NJ Restrictive Covenants / Covenants Not To Compete
REASONABLENESS OF A RESTRICTIVE COVENANT REMAINS A HIGHLY FACT BASED INQUIRY
The Solari/Whitmyer test has long been the standard by which New Jersey courts determine the enforceability of restrictive covenants (e.g.,covenants not to compete, non-solicitation clauses). Under that test, a plaintiff seeking to enforce a restrictive covenant must establish that the covenant is reasonable. Reasonableness is proven by demonstrating that the covenant “simply protects the legitimate interests of the employer, imposes no undue hardship on the employee and is not injurious to the public.” Solari Industries, Inc. v. Malady, 55 N.J. 571, 576 (1970). The considerations of the first two prongs of the test are balanced against each other. Ingersoll-Rand Co. v. Ciavatta, 110 N.J. 609, 634-35 (1988). “In cases where the employer’s interests do not rise to the level of a proprietary interest deserving of judicial protection, a court will conclude that a restrictive agreement merely stifles competition and therefore is unenforceable.” Id. at 635. The third prong requires the reviewing court to consider matters of public concern, such as the interest in “safeguarding fair commercial practices,” protecting against the misuse of employer proprietary information, and “encouraging technological improvement and design enhancement of all goods in the marketplace.” Id. at 639.
The central aspect of the Solari/Whitmyer test is the identification of a legitimate interest served by enforcement of the covenant. Because there is no legitimate interest in merely preventing competition (Whitmyer, 58 N.J. at 33), a plaintiff is required to demonstrate some protectable interest that goes beyond just a mere desire to prevent a competitor from entering the market. Thus, an employer has a legitimate interest in protecting against the use of its trade secrets or confidential information to compete against it. Whitmyer, 58 N.J. at 581. An employer also has a legitimate interest in protecting its customer relationships. Id.
The identification of a legitimate interest, however, does not end the legitimacy inquiry. Rather, courts must determine whether the identified legitimate interest supports the duration, geographic limits, and the scope of activities prohibited by the restrictive covenant. Community Housing Group, Inc. v. More, 183 N.J. 36, 58 (2005). “Each of those factors must be narrowly tailored to ensure the covenant is no broader than necessary to protect the employer’s interests.” Id. at 58-59. Thus, for example, a court may shorten the duration of a two-year non-compete that is based on an employee’s receipt of confidential information if it appears that the information will lose its value before the end of the two year period.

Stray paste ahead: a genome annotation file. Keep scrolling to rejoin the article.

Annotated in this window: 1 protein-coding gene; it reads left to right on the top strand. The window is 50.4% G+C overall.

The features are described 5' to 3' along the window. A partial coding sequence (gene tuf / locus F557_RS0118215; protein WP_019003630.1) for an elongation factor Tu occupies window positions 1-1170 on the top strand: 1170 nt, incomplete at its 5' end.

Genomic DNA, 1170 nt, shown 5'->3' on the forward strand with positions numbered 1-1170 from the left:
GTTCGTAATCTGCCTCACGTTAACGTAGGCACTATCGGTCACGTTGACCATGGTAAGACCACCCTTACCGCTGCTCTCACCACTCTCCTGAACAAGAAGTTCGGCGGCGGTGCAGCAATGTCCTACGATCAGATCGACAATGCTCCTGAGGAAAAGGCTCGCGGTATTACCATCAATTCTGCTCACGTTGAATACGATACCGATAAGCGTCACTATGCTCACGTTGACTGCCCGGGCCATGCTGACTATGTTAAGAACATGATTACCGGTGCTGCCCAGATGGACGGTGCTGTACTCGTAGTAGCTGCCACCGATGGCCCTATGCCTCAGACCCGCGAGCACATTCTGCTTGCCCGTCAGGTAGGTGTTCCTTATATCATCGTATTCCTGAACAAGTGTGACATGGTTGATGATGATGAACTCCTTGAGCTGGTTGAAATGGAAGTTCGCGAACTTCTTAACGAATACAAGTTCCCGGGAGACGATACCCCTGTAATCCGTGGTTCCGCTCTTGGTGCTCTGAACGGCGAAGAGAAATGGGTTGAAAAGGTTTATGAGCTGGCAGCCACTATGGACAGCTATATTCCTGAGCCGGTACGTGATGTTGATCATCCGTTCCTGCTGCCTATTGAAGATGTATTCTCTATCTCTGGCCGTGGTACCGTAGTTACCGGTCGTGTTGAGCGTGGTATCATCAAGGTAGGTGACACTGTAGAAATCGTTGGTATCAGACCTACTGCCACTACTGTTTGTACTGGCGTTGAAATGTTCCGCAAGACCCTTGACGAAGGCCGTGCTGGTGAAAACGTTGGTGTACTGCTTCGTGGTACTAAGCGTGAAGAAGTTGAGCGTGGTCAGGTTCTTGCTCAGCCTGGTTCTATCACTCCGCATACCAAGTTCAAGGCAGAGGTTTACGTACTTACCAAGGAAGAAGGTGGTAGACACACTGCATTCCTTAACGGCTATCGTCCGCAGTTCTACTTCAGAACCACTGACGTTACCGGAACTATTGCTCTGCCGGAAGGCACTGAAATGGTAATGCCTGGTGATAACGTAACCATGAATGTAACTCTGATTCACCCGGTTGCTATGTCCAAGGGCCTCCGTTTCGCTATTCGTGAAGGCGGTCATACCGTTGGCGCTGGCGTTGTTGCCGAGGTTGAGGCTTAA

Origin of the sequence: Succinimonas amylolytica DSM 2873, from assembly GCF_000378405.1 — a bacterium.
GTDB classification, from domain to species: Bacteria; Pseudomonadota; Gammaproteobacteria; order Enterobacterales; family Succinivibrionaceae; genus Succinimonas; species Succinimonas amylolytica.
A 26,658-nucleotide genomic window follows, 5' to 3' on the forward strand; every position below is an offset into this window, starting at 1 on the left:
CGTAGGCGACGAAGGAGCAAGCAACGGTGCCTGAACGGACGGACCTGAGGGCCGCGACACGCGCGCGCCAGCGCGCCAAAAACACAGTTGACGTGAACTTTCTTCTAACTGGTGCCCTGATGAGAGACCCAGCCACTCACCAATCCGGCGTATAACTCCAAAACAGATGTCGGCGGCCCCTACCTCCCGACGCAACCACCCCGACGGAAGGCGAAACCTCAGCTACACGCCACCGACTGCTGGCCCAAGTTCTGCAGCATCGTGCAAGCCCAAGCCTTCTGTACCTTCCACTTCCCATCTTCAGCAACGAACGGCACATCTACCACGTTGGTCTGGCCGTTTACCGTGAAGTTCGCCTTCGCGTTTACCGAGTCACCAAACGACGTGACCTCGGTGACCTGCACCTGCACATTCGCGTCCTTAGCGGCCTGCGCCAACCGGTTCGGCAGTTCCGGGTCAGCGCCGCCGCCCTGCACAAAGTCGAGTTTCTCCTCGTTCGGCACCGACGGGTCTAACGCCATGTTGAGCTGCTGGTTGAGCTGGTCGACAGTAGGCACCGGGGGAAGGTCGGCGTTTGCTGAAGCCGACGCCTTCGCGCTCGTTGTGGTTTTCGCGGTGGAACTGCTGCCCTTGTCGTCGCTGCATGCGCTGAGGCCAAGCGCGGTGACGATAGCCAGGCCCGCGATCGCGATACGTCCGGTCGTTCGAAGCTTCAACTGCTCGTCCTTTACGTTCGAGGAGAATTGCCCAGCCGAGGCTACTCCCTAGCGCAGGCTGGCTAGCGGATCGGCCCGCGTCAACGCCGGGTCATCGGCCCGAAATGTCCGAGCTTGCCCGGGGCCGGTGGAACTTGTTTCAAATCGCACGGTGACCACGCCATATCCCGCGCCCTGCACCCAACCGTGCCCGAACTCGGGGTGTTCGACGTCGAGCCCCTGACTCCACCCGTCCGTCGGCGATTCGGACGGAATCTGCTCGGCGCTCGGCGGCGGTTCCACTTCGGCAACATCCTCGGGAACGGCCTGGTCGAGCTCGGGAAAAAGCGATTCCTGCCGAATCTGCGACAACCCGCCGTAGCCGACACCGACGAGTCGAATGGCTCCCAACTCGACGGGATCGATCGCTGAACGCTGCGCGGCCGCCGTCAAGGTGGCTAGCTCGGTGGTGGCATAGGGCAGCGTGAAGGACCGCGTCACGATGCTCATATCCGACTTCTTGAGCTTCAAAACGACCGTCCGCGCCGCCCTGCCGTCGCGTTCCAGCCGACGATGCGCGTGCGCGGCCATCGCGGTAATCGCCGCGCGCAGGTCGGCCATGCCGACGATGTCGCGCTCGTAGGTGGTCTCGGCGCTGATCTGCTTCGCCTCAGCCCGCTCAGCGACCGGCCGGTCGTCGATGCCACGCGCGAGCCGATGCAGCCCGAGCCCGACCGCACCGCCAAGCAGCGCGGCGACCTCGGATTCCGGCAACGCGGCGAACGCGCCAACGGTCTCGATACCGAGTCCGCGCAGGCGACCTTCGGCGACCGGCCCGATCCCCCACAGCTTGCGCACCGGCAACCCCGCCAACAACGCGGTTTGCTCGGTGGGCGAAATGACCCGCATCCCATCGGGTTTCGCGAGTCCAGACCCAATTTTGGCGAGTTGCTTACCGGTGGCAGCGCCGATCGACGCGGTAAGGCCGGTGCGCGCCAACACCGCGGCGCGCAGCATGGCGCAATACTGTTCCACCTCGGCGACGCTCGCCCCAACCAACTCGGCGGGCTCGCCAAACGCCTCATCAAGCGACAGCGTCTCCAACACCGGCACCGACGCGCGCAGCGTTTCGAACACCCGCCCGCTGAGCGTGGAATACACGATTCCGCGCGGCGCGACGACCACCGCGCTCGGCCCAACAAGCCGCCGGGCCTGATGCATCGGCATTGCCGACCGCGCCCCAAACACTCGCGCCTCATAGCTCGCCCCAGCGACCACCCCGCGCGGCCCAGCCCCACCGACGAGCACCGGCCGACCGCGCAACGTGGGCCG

Accordingly, the question of the degree or extent to which a restrictive covenant is enforceable is an important aspect of restrictive covenant litigation. The New Jersey Appellate Division’s recent opinion in Truong, LLC v. Tran, Docket No. A-5752-11T1, 2013, N.J. Super. Unpub. LEXIS 64, at *1 (App. Div. Jan. 9, 2013) illustrates that point. In Truong, the Chancery Division entered a preliminary injunction enforcing a two-year non-compete clause against former employees of a nail salon. The Court based the injunction, in part, on a finding that the plaintiff had demonstrated a legitimate interest in protecting its confidential customer list. Id. at *11. However, the court did not receive or consider any evidence regarding whether the two-year duration of the covenant was appropriate. Id. at *25. The defendants were granted leave to take an interlocutory appeal and the Appellate Division vacated the injunction based, in part, on the plaintiff’s failure to demonstrate the reasonableness of the two-year duration of the covenant.
In reaching its holding on that issue – one of several interesting issues addressed in the opinion – the Appellate Division wrote that, “in the case of customer lists, the court should consider what percentage of the employer’s customers persist after the contractual time period.” Id. The court reasoned that, “if only a small fraction do persist, then the covenant may unreasonably bar competition to protect an obsolete list.” Id. The court also emphasized the need to consider how long it would take for the plaintiff “to solidify customer relationships with new salon employees.” Id. Given that the plaintiff had not presented evidence on either of these points, the Appellate Division held that it could not meet the “likelihood of success” prong of the test for obtaining a preliminary injunction. Id.
At bottom, Truong serves as a reminder of the need for a plaintiff seeking to enforce a restrictive covenant to present a complete set of proofs establishing the bases for the scope and duration of the restriction. It also highlights the fact that defense counsel should carefully examine the proofs presented by a plaintiff seeking to enforce such a covenant and, where shortcomings exist that might undermine the enforceability of the covenant, attack those shortcomings vigorously. Although the considerations pertinent to the appropriate scope and duration of a restrictive covenant may differ depending on the nature of the interest a plaintiff relies upon to support a restrictive covenant (e.g., trade secrets as opposed to customer lists), the determination of that issue is always fact specific. Pierson v. Med. Health Ctrs., P.A ., 183 N.J. 65, 69 (2005) (“We continue to adhere to the case-by-case approach for determining whether a restrictive covenant in a post-employment contract is unreasonable and unenforceable.”). Thus, it is particularly important that litigants pay attention to the factual details that bear on this issue when presenting their proofs.
© 2013, Jason B. Lattimore, Esq. LLC